The Court observed that none of the cases indicated specific direction or order by the Courts to run subsequent sentences concurrently with the previous one. The Court expressed that “the Courts before whom there was more than one case pending before them, had failed to exercise their discretion.” Highlighting the fact that the petitioner was not defended by any advocate or offered any legal aid by the Trial Court, who was only 21 years old having his family dependent upon him, who believed that he would be released on undergone sentence, none of the petitioners considered any of those factors.
The Court further called attention to the fact that 3 out of 41 cases were of 2008, 2010 and 2011, when the petitioner might have been a juvenile in conflict with law. The Court explained that “The sentencing policy of criminal jurisprudence mandates Courts to pass such sentences as would meet its primary twin objects of deterrence and re-formation. The deterrent effect of a sentence is to prevent the commission of a similar offence by the convict by confining him to jail and to prevent the prospective offenders from committing such a crime. Infact, compensation sometimes can be said to have such a deterrent effect. The sentence of imprisonment should also have a reformative aim, because it should not demoralize the offender and in fact, the offender should be given an opportunity depending on the nature of offence to improve himself.”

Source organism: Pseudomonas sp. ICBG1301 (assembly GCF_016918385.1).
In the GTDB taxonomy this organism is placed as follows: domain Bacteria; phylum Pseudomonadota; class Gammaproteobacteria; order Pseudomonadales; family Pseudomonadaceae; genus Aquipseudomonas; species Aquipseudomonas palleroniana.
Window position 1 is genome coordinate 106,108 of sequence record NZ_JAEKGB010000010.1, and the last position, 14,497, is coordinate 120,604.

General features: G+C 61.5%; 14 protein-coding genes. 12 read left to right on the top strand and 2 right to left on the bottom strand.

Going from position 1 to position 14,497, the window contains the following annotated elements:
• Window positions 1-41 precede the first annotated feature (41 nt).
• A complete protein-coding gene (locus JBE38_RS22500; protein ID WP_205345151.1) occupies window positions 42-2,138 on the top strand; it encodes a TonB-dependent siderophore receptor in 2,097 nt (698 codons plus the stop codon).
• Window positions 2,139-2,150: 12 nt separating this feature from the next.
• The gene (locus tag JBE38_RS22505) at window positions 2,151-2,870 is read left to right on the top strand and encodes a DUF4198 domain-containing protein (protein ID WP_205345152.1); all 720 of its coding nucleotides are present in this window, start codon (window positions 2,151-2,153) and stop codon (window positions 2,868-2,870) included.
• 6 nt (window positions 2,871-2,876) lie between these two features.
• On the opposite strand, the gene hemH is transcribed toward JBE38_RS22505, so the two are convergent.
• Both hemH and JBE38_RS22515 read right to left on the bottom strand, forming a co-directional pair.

The Court said that the sentence imposed by the Courts must strike a balance between deterrent and reformative objects of sentencing policy and ensure that the object is met sufficiently with. If the petitioner in the instant case was to undergo imprisonment in all the cases, he would be undergoing imprisonment of approximately 83 years, 3 months and 5 days, as calculated by the Court. The same would be extended to another 10 years since the petitioner was not in a position to pay the fine, ultimately making it 93 years 5 months, with no hope of ever coming out of jail, and a punishment much more than what a murder convict would undergo.
The Court said that “we deem it appropriate to put right the clock, to prevent miscarriage of justice.” He had already undergone imprisonment of 9 years and more than 11 years without remission. The Court viewed that “it was the bounden duty of the learned Magistrates to have at least perused the papers before awarding the sentences, more particularly, when the petitioner had pleaded guilty, so as to ensure that the sentences awarded were commensurate with the evidence on record against the petitioner.”
The Court expressed that “Section 482 CrPC is a reminder to High Courts, that they are not merely Courts of law, but also Courts of justice and as such possess inherent powers to remove injustice. Inherent jurisdiction is to be exercised ex debito justitiae to do real and substantial justice for which alone, Courts exist.”
The Court allowed the instant petition and ordered the release of petitioner in all 41 cases.
[Aslam Salim Shaikh v. State of Maharashtra, 2023 SCC OnLine Bom 1446, decided on 17-07-2023]
Judgment by: Justice Revati Mohite Dere
Advocates who appeared in this case :
For Petitioner: Advocate Gazala R. Shaikh
For Respondents: Additional Public Prosecutor P.P. Shinde